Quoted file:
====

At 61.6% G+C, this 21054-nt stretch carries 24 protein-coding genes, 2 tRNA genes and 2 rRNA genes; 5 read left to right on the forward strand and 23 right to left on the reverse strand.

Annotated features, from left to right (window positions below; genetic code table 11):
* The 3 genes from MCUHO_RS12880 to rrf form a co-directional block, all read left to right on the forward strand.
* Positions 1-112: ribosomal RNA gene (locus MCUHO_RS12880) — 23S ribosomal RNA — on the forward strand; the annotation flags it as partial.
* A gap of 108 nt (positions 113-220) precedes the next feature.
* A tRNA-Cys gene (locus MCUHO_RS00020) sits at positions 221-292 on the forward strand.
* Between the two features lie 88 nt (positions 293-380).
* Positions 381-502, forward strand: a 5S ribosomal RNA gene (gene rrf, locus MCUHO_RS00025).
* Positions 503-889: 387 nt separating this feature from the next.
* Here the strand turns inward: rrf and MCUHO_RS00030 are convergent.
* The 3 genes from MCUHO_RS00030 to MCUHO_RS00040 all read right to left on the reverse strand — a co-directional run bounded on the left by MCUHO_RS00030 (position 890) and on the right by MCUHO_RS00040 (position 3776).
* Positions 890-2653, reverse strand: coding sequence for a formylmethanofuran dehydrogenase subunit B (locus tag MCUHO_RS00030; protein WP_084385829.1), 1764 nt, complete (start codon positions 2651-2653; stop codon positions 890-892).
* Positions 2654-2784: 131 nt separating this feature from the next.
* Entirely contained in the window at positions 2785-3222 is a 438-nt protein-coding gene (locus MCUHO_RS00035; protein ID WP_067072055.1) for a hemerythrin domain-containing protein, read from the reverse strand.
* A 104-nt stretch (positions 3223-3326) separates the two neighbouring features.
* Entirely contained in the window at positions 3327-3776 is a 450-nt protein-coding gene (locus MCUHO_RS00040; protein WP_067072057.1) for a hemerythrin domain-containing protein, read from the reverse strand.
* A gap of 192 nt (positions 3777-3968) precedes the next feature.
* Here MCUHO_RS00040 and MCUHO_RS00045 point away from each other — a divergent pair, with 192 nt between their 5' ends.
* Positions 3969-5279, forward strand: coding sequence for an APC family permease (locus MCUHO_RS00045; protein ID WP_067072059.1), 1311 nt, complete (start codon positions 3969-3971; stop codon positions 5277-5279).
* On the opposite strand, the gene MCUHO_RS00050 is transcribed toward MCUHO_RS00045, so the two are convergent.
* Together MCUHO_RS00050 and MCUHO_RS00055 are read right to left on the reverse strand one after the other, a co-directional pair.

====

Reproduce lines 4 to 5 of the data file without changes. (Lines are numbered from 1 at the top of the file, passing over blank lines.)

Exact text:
* Positions 1-112: ribosomal RNA gene (locus MCUHO_RS12880) — 23S ribosomal RNA — on the forward strand; the annotation flags it as partial.
* A gap of 108 nt (positions 113-220) precedes the next feature.